“You need political will at the beginning but you also need to work towards buying in public opinion, explaining, telling them it’s for their kids, it’s for themselves, it’s for the environment,” says Antonio Avenoso, executive director of the European Transport Safety Council (ETSC), a Brussels-based non-profit group pushing for a reduction in deaths and injuries in transport in Europe.

Research has shown the exponential risk of speed with the chance of a pedestrian dying if they are struck at 50km/h is four to five times greater than if struck at 30km/h.

A large majority of deaths – 73 per cent in 2017-2021 – occurred on rural Irish roads with limits of 80km/h or more. Urban roads of 60km/h or less account for just over half of serious injuries.

The Department of Transport’s speed review last September showed this increased for “seriously injured pedal cycle users and pedestrians”, with at least eight in 10 injured on lower speed, urban roads.

Since its previous review, more than 10 years ago, many urban areas have introduced 30km/h zones but the department has said this has been inconsistent and now favours a blanket default speed limit.

Much of the debate on reducing speed limits centres on urban areas where speed limits are, for the most part, not obeyed and where vehicles share the roads mostly with pedestrians and cyclists.

The Road Safety Authority, which has been analysing driver behaviour and speed since 2006, has found speed was to blame in 10-15 per cent of collisions and 30 per cent of fatal collisions.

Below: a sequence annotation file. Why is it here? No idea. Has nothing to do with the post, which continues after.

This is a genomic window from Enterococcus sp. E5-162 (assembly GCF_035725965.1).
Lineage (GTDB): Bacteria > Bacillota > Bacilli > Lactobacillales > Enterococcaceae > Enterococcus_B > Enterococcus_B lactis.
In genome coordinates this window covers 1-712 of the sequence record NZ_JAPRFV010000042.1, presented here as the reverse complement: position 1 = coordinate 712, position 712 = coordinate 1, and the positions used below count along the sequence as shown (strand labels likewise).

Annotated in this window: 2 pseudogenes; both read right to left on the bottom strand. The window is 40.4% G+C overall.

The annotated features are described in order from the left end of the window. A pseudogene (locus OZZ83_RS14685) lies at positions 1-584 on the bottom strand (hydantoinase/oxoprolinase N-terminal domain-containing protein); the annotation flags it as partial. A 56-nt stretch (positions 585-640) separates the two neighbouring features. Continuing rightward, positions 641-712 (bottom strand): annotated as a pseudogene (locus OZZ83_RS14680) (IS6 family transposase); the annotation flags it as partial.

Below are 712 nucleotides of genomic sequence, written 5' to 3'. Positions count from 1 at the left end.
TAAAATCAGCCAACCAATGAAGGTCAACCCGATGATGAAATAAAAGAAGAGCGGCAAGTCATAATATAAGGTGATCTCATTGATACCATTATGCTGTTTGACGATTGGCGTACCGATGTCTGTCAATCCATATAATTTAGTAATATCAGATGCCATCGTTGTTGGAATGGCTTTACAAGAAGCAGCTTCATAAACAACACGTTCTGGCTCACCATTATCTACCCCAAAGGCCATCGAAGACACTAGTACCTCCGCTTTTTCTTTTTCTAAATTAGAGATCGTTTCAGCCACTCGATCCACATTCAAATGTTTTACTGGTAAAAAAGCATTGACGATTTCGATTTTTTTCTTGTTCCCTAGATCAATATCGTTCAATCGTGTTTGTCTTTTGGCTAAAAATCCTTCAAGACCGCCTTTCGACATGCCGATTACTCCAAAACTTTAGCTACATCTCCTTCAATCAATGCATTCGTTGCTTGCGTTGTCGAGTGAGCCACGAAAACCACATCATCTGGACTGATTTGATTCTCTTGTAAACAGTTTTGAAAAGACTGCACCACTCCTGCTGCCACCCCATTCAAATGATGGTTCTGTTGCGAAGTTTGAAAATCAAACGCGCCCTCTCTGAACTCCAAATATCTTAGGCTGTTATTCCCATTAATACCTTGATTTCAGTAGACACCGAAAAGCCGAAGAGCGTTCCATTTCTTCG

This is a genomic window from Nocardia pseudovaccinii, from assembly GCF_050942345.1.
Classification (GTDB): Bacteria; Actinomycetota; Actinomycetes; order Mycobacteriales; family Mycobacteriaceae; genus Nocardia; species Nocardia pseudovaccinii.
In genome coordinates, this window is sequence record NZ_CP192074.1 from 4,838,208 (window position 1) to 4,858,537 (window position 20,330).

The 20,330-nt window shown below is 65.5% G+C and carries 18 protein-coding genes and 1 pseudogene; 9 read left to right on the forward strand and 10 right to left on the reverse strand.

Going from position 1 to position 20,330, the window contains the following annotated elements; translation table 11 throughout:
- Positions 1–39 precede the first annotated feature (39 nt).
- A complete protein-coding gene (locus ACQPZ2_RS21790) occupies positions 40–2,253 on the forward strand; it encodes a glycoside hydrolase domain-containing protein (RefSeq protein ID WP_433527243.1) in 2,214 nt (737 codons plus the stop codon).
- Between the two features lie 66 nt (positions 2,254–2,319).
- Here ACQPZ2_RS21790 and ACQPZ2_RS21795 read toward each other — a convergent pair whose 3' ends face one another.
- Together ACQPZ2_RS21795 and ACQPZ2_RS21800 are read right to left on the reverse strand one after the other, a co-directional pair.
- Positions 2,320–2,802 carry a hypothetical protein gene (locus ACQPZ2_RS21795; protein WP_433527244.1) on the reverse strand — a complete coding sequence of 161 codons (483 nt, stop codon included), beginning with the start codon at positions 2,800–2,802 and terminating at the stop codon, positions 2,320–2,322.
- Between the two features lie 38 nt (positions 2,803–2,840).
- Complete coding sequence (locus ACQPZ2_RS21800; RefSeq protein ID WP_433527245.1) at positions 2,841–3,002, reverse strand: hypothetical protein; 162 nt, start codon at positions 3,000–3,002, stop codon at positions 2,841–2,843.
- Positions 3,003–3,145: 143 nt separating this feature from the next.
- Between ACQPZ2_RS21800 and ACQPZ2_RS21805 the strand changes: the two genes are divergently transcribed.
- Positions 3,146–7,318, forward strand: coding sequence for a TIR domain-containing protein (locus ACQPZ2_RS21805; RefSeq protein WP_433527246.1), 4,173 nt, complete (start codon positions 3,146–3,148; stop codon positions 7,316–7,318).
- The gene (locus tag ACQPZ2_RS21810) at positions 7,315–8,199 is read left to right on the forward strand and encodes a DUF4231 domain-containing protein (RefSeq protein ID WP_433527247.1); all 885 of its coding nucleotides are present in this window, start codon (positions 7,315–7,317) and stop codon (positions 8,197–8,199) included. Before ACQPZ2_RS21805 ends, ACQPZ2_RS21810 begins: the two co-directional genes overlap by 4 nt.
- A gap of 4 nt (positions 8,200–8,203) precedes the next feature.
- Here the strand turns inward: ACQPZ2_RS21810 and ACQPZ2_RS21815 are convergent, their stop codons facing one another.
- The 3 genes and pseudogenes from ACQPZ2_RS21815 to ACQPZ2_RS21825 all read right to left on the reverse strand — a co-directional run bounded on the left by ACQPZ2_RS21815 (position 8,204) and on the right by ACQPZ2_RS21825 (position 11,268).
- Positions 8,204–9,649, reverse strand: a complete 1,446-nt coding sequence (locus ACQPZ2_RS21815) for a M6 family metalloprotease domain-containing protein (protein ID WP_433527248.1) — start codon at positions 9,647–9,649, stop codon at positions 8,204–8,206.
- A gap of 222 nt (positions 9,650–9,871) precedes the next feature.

Examining data for 2021 road traffic incidents, the RSA found that 77 per cent of all vehicles broke the speed limit in 50km/h zones over a nine-day period, far higher than in other speed limit zones. (The compliance rate on rural roads was 71 per cent.)

Out of a sample of 8,259 vehicles, the RSA found that in built-up urban areas 78 per cent of passenger cars were speeding. A quarter of drivers broke the limit by 10km/h-20km/h. By comparison, just one in four passenger car drivers broke 100km/h speed limits and even fewer (12 per cent) did so on motorways.

Many other European countries and cities have moved to the 30km/h zone and, according to the ETSC, none have reversed that move. Many have reaped rewards from the change.

Ireland and other European countries, including Spain, Italy and the Netherlands, have set town and city speed limits at 50km/h but those restrictions co-exist with speed limits of 10km/h-30km/h.